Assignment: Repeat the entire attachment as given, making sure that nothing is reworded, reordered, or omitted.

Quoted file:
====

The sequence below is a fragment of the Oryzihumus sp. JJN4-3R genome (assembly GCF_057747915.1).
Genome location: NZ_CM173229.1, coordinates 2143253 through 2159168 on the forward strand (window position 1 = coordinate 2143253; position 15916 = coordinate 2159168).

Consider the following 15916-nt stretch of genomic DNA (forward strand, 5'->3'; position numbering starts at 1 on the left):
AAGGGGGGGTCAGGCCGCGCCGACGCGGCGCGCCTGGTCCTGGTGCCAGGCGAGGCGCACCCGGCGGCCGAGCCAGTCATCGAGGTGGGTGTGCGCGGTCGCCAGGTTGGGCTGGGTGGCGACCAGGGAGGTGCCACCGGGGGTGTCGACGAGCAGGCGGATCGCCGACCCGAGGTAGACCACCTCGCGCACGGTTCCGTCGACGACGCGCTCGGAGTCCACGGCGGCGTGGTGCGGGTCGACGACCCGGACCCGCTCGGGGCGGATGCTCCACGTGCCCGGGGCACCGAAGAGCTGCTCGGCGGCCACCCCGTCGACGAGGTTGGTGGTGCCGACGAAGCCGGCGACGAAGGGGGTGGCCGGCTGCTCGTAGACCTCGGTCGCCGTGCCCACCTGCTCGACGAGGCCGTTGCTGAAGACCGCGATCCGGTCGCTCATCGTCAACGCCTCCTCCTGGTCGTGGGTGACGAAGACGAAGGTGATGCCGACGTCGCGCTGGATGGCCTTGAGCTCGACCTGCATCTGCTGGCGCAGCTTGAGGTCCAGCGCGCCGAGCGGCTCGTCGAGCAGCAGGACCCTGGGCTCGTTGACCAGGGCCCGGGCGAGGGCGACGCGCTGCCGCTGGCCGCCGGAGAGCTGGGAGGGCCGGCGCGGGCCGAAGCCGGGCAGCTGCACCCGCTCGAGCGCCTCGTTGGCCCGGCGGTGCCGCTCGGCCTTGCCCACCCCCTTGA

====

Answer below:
The sequence below is a fragment of the Oryzihumus sp. JJN4-3R genome (assembly GCF_057747915.1).
Genome location: NZ_CM173229.1, coordinates 2143253 through 2159168 on the forward strand (window position 1 = coordinate 2143253; position 15916 = coordinate 2159168).

Consider the following 15916-nt stretch of genomic DNA (forward strand, 5'->3'; position numbering starts at 1 on the left):
AAGGGGGGGTCAGGCCGCGCCGACGCGGCGCGCCTGGTCCTGGTGCCAGGCGAGGCGCACCCGGCGGCCGAGCCAGTCATCGAGGTGGGTGTGCGCGGTCGCCAGGTTGGGCTGGGTGGCGACCAGGGAGGTGCCACCGGGGGTGTCGACGAGCAGGCGGATCGCCGACCCGAGGTAGACCACCTCGCGCACGGTTCCGTCGACGACGCGCTCGGAGTCCACGGCGGCGTGGTGCGGGTCGACGACCCGGACCCGCTCGGGGCGGATGCTCCACGTGCCCGGGGCACCGAAGAGCTGCTCGGCGGCCACCCCGTCGACGAGGTTGGTGGTGCCGACGAAGCCGGCGACGAAGGGGGTGGCCGGCTGCTCGTAGACCTCGGTCGCCGTGCCCACCTGCTCGACGAGGCCGTTGCTGAAGACCGCGATCCGGTCGCTCATCGTCAACGCCTCCTCCTGGTCGTGGGTGACGAAGACGAAGGTGATGCCGACGTCGCGCTGGATGGCCTTGAGCTCGACCTGCATCTGCTGGCGCAGCTTGAGGTCCAGCGCGCCGAGCGGCTCGTCGAGCAGCAGGACCCTGGGCTCGTTGACCAGGGCCCGGGCGAGGGCGACGCGCTGCCGCTGGCCGCCGGAGAGCTGGGAGGGCCGGCGCGGGCCGAAGCCGGGCAGCTGCACCCGCTCGAGCGCCTCGTTGGCCCGGCGGTGCCGCTCGGCCTTGCCCACCCCCTTGA